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Thread: Ten frequently asked questions concerning cure of spinal cord injury

  1. #61
    ps Wise I hope "erection and ejaculation" means feeling an earth shattering orgasm as well. Or, did you omit to say so because this is a public (pubic?) forum?

  2. #62
    Originally posted by Chris2:

    "quote:
    --------------------------------------------------------------------------------
    I believe that there will be effective therapies that will restore function to people with spinal cord injury, including touch and pain sensations, bladder and bowel function, erection and ejaculation, and motor control including long-distance walking.
    --------------------------------------------------------------------------------


    this is the best definition of cure of SCI.
    i haven´t more funtions in my body .
    i don´t understand what´s the problem of misunderstanding.
    excuse my english."

    I think I know what Wise means. If you had all this then, yes, you would fool a third party and could lead a much more 'normal' life. BUT, if you can recall exactly what your functions were like pre injury then there would still be deficits by comparison. Being able to do long distance walking and feel sex then in a way we're being greedy asking for more!! But able bodied people, especially in their twenties, take for granted that they can sprint a 100 metres in under 12 seconds if you train, run a marathon if you train, climb sheer rock faces if you train etc etc

    Long distance walking and sex sound pretty good from where I'm sitting!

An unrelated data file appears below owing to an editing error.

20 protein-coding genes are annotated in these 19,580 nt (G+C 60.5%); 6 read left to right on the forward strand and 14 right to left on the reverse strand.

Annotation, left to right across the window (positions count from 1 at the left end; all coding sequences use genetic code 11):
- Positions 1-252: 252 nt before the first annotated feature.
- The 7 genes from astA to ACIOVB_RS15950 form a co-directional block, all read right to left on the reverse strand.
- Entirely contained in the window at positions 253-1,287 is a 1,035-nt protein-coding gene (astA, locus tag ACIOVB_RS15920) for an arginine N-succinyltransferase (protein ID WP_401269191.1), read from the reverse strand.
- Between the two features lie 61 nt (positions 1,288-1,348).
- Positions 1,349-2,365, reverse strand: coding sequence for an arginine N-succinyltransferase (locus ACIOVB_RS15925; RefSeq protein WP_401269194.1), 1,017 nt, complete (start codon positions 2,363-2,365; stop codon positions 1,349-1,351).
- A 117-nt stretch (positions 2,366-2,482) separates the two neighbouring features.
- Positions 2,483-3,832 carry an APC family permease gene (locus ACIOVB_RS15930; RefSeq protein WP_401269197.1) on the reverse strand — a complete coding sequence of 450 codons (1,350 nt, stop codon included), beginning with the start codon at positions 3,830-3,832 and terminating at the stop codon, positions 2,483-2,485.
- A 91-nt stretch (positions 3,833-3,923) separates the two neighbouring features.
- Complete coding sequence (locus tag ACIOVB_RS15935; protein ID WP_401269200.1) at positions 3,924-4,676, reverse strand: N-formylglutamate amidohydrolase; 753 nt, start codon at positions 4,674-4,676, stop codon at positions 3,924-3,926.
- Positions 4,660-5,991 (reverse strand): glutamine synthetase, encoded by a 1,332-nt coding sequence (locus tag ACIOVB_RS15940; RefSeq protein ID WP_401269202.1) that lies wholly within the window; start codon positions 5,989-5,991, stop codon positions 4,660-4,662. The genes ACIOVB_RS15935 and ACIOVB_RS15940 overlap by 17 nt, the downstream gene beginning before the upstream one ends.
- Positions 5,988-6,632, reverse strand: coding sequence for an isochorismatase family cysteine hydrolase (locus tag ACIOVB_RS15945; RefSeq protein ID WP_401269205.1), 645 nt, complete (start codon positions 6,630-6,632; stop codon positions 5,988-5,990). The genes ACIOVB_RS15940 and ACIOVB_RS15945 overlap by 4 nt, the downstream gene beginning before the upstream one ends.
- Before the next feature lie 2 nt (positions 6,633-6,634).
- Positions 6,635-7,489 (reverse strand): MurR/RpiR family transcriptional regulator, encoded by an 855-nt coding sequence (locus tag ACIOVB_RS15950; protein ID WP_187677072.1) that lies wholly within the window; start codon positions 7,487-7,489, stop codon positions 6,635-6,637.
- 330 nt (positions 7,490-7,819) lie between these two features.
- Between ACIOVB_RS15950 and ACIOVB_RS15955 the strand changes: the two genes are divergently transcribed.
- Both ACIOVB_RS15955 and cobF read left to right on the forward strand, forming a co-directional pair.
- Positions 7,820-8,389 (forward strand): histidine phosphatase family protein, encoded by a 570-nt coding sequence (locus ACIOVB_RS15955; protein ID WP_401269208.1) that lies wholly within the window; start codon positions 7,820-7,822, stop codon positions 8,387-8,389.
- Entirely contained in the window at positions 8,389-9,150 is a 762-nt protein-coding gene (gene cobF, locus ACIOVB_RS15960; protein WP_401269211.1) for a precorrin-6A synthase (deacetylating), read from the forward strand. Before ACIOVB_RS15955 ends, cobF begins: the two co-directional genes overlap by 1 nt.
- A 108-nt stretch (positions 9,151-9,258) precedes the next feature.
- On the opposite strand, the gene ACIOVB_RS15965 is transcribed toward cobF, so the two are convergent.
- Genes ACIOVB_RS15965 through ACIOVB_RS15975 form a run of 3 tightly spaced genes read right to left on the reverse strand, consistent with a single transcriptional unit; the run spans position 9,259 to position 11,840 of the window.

chris, in all cases exercice will be the key of recovery. My objetive is FULL RECOVERY, i´m still young and i believe that i can do it. step to step, with hard training i will do.

  3. #63
    Walk, I just posted a topic entitled Regeneration vs. Cell Replacement Therapies in a partial attempt to answer your earlier question. By the way, it is a truism that expectations change. While people may be happy with a treatment that restores some function, they will want therapies that restore more function. A tetraplegic who becomes a paraplegic will want more. A paraplegic who becomes a household ambulator will want more. That is human nature.

    Chris2, orgasms occur in the brain and require more than an intact spinal cord. I don't know if the following is true but, in theory, people should be able to have orgasms in their dreams, even after spinal cord injury. But, in answer to your question, I certainly hope so but "earthshattering" is a state of mind, not a physiological phenomenon.

    Jessecj7, from the viewpoint of clinical trials, if you have had another therapy, some clinical trials may exclude you as a candidate because the investigators may not want to have the prior therapy interfere with interpretation of the current trial. However, in general, having had one therapy should not exclude further therapies. A clear example of this are some people who have had experimental surgery with Dr. Carl Kao who are now going to Dr. Hongyun Huang for OEG transplants.

    Wise.

  4. #64
    So Isildur, I won't fully recover because I'm old, right? Don't be offended by me - I'm in an argumentative mood - I've been preparing for 21 years to return back to full recovery and I know how you feel - I hope you don't need to wait that long

    Wise, I think orgasm is a mixture of state of mind and neural response and I think a spinal cord is an essential part - but I'm probably wrong - it can't just be a state of mind that I've not had an orgasm for 21 years - yes everybody I DON'T MIND "WASHING MY DIRTY LINEN" IN PUBLIC LOL

  5. #65
    Originally posted by Chris2:

    So Isildur, I won't fully recover because I'm old, right? Don't be offended by me - I'm in an argumentative mood - I've been preparing for 21 years to return back to full recovery and I know how you feel - I hope you don't need to wait that long